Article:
In the late summer or fall of 1969, Seidel Co. through husband and Jerome sought a loan from issuing bank for working capital for the business. Neither Seidel Co., husband, wife nor Jerome had any account of personal banking relationship with issuing bank. On August 29, 1969, issuing bank determined that the Seidel Co. was not creditworthy. Thereafter the loan application of husband, wife and Jerome, dated October 21, 1969, was prepared by agents of issuing bank and presented to its loan committee for approval. The purported applicants were Jerome, husband and wife, but the purpose was working capital for Seidel Co. and the address listed for the applicants is the Seidel Co.'s corporate address, 3524 Washington.
The note was sent to this Washington address for Jerome and husband to sign. Wife's signature was forged. At the time the loan was made and the note executed, wife was not asked to come to the bank, nor was a financial statement obtained from *21 her, although it was customary and prudent banking practice to do so. Wife had no contact with issuing bank until 1975, after default, when she was asked to come to issuing bank to confirm the forgery of her signature on the notes and checks in question. Wife knew nothing about the loan until that time.
This loan and a second loan in 1970 were unsecured loans. They were approved initially by the Seidel's late friend, Phillip Lichenstein, the issuing bank's chief executive officer and principal stockholder. The loan was formally approved on October 21, 1969.
Issuing bank issued its cashier's check for $15,000.00 dated October 21, 1969, payable to husband, wife and Jerome in consideration for execution of the note. Wife's signature was forged on the cashier's check. The check, bearing the purported endorsements of all three named payees, was deposited to the Seidel Co. account at cashing bank. After the check had cleared normal banking channels bearing cashing bank's stamp of "P.E.G." (prior endorsements guaranteed), issuing bank paid on the check in October of 1969.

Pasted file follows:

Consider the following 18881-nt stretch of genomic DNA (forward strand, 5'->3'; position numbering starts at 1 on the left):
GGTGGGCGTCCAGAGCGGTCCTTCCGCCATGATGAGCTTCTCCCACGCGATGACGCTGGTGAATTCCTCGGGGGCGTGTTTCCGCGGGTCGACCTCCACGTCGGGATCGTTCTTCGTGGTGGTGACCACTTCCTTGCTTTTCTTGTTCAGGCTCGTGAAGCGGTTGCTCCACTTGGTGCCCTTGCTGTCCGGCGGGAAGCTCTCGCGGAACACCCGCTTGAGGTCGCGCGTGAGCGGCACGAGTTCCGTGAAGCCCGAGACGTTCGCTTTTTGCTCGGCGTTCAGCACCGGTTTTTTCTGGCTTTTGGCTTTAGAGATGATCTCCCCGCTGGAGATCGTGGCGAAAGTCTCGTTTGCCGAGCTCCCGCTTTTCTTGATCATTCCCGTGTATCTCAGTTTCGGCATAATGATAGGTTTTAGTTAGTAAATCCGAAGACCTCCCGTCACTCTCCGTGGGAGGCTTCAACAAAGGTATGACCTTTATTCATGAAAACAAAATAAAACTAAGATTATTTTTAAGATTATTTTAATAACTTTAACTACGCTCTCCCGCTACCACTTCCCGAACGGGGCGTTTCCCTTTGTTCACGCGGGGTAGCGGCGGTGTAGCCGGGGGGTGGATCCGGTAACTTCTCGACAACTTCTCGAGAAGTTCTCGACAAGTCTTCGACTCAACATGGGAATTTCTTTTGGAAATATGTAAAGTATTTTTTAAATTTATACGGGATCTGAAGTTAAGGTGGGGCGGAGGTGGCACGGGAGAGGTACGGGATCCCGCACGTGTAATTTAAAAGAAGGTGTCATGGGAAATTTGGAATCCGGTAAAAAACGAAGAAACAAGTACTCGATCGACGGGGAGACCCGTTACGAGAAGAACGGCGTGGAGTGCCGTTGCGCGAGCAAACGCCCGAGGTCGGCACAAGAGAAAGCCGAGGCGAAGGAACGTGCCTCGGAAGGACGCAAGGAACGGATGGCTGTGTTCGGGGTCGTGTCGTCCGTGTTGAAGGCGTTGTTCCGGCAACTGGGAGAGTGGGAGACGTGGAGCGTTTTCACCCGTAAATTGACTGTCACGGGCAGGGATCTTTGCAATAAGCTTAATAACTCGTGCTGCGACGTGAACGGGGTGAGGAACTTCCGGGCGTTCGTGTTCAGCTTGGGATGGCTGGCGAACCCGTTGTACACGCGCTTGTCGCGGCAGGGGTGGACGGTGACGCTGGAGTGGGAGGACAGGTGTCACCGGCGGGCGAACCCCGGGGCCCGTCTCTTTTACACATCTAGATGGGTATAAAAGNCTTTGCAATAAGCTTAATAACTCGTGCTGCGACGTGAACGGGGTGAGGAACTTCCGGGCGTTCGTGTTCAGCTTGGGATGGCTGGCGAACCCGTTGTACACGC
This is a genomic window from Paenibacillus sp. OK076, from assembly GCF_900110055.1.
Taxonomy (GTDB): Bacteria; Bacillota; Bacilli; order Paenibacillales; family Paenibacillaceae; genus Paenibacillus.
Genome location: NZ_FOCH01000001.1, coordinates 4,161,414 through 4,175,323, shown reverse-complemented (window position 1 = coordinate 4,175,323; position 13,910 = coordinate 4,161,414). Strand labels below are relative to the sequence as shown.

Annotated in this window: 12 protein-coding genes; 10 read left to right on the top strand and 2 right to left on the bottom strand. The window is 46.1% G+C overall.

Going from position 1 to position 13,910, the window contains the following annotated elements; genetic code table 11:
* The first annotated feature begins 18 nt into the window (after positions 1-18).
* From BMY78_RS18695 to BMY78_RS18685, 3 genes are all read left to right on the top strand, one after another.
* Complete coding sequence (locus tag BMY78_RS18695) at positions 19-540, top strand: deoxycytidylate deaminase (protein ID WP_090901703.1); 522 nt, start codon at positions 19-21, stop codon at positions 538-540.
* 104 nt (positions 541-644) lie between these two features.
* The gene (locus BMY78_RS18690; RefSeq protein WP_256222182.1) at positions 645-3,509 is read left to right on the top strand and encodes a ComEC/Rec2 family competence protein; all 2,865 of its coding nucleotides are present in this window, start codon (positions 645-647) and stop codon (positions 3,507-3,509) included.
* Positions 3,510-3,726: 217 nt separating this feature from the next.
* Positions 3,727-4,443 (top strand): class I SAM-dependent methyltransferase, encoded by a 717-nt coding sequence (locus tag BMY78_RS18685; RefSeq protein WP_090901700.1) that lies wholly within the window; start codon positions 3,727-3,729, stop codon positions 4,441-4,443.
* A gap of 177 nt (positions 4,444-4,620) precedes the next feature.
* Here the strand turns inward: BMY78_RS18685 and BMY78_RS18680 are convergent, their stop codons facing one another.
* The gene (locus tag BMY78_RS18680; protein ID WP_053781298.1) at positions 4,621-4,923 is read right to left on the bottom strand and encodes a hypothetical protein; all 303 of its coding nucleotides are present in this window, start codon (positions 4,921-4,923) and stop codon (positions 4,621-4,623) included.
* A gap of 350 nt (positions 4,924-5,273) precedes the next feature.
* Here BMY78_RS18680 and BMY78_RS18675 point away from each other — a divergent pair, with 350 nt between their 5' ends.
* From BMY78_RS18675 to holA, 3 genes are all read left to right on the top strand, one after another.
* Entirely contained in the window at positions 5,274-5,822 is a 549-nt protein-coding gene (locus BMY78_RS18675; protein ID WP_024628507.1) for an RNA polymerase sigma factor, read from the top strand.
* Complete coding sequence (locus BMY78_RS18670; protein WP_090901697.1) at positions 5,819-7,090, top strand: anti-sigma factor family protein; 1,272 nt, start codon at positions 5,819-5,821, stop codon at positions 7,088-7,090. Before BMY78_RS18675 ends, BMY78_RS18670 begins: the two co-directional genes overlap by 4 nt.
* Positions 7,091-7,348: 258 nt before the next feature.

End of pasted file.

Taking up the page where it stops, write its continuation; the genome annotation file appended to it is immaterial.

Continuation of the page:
A similar note and cashier's check for $15,000.00 were executed November 30, 1970. Again wife's signature was forged on both instruments.
Renewal notes to issuing bank dated March 10, 1975 and June 9, 1975 show on their face that wife's signature was "by M.E.S.," her husband. Issuing bank did not witness the signing of any of the renewal notes. No demand was made on cashing bank for payment on the basis of the forged endorsements until October 3, 1978.
In the succeeding years after 1970, payments on the notes by Seidel Co., from time to time, were made to issuing bank. The total of these payments was $9,410.28, leaving an unpaid balance of $20,589.72, plus interest. During those years, correspondence by issuing bank relating to this matter was addressed to the corporate address of Seidel Co.
There was substantial evidence from which the trial court found issuing bank drew the cashier's checks with the intention that wife have no interest in them. Thus by operation of § 400.3-405(1)(b), the forged endorsements were effective and cashing bank is not liable. See, Gordon v. State Street Bank & Trust Co., 361 Mass. 258, 280 N.E.2d 152 (1972); Annot., 92 A.L. R.3d 268 (1979). Between the issuing bank, who contributed to the forgery by not seeing the wife sign, and the cashing bank, issuing bank should be the loser. See, Twellman v. Lindell Trust Company, 534 S.W.2d 83 (Mo.App.1976).
STEPHAN, P. J., and STEWART, J., concur.